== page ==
There’s an obvious problem with being a Republican who Southern and Midwestern Republicans don’t want to nominate. Every cluster of states to vote includes GOP electorates that will look to reject you if there’s another active candidate on the ballot.

Mid-March brings Kansas, Alabama, and Mississippi. Romney will have another chance to pick up a big state, Illinois, in late March. But that is soon followed by Louisiana. Maryland votes in early April on the same day as the likely competitive if contested state of Wisconsin. Northeastern states Connecticut, Delaware, New York, and Rhode Island vote in late April, but on the same day as Pennsylvania. Just as Romney gets his best chance to get something of a streak going, Santorum’s home state has its say.

In the first half of May: North Carolina, West Virginia, Indiana, and Nebraska. All fertile territory for a Non-Romney.

If Romney can’t win over the South (and it’s hard to see how he could) the writing on the wall will be bolded, underlined, and colored red while a Drudge siren blares above it in late May.

May 22nd: Arkansas and Kentucky

May 29th: Texas (tentative)

Establishment Overreach

Imagine a Northeastern Republican with Romney’s cultural disconnect but an issue profile closer to Tim Pawlenty, or a John Ensign-type Republican (minus the scandal) made Mormon. Strong establishment support can get someone like that over the finish line with relative ease. Maybe the candidate previously agreed with the overwhelming scientific consensus that climate change is a real and very serious problem that needs to be addressed. They would face ads in the primary accusing them of supporting “job-killing cap and trade” but it could be dealt with. A candidate like that could make a conscious effort to stay away from the more incendiary rhetoric Tea Party-types respond to and still wrap up the nomination in the first few weeks of voting.

But an establishment pick probably can’t get away with running afoul of the rank-and-file’s views on all three fronts: religion, region, and record. Mitt Romney is a Mormon from Massachusetts who raised taxes while renaming them fees. He has flipped flopped on every social conservatives priority: reproductive rights, LGBT rights, immigration, and guns. He failed to initially endorse Ohio’s repealed anti-union SB5 law and the Paul Ryan plan to end Medicare as we know it. Romney ran a newspaper ad against the right-wing’s sweet, sweet flat tax and said he wasn’t a fan or Ronald Reagan, or “Ronaldus Magnus” as Rush Limbaugh and company call him.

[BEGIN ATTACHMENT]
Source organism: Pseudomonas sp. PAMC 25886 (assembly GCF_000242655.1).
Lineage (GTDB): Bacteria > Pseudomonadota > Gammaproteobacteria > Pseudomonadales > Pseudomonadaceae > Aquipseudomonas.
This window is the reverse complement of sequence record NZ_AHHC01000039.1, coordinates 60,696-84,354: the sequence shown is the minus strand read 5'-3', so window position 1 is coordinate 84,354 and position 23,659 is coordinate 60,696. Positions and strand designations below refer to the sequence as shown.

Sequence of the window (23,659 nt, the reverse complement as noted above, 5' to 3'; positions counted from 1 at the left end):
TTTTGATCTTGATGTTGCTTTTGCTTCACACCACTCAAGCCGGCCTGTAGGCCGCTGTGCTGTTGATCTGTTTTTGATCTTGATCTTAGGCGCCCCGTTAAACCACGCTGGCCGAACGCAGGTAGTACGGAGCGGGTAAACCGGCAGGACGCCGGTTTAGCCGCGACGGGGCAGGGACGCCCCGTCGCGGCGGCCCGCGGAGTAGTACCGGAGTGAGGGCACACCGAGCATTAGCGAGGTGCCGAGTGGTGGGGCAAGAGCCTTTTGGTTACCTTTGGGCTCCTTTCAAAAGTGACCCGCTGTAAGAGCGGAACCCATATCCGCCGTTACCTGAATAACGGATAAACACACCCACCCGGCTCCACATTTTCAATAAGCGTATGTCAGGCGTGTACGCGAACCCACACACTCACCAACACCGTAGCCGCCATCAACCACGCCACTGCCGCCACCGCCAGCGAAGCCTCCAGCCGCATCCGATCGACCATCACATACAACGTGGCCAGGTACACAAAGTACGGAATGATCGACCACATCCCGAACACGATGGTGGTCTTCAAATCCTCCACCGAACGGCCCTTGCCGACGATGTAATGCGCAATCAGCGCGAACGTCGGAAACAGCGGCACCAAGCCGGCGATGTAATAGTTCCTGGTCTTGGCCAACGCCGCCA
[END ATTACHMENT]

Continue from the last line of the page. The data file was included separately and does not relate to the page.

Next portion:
If an establishment choice has all of this working against them, they at least need a clear contrast on the top issue animating the GOP base. This cycle that’s “Obamacare.” Opposition to Obamacare doesn’t animate Romney; Romney animated Obamacare. The inescapable truth is that President Obama’s health insurance legislation is modeled on what Romney did in Massachusetts. Just ask their common adviser, Jonathan Gruber.

It’s true that before Obamacare was Romneycare it was largely Bob Dole’s health care plan from the conservative think tank The Heritage Foundation. But the moment the GOP declared the president’s approach to be radical socialism from Kenyan Russia, Romney had only one play if he wanted to put the issue to rest: disavow what he did in Massachusetts. Instead he explained the finer points of radical socialism from Kenyan Russia and said states should decide whether it’s a good idea — but it works good in Massachusetts!

To the GOP base, “Obamacare” is about much more than a piece of legislation. It’s an icon of the Obama presidency. And Romney is now one of the chief defenders of all of it but the name.

Baptism By Fire

The media has generally shied away from talking about Romney’s religion and how it’s a liability in a GOP primary, especially in the South. While the reluctance is in many ways understandable, avoiding the subject means avoiding one of the main challenges facing his primary campaign. Many evangelical Christians consider Mormonism to be more or less a cult. Talking about this view is in no way equivalent to endorsing it. Romney’s religion isn’t on the long list of reasons why I wouldn’t vote for him but I’m not a Republican primary voter so I don’t get a say in how they evaluate candidates.

Headline at The Daily Beast/Newsweek yesterday: Mitt Romney on Mormon Baptisms of the Dead: ‘I Haven’t Recently’

The post covers an interview with Romney from 2007 about an issue that is a sensitive one, to put it mildly, in GOP primary politics. All an interviewer or someone at a town hall has to do is ask Romney if he has, as an adult, taken part in a posthumous baptism of a Christian/Catholic/Jewish person into the Mormon faith. Romney has done this. And this practice will infuriate parts of the Republican activist base already primed to take serious issue with Romney. This practice may be misunderstood, but that many leading media outlets seem inclined to dismiss it doesn’t mean GOP primary voters will do the same if it forces its way to the forefront through channels more representative of the Republican voting base. The salience of this story might be downplayed by the very media conservatives love to hate but these controversies can be pushed into the spotlight in the previously mentioned altered media landscape.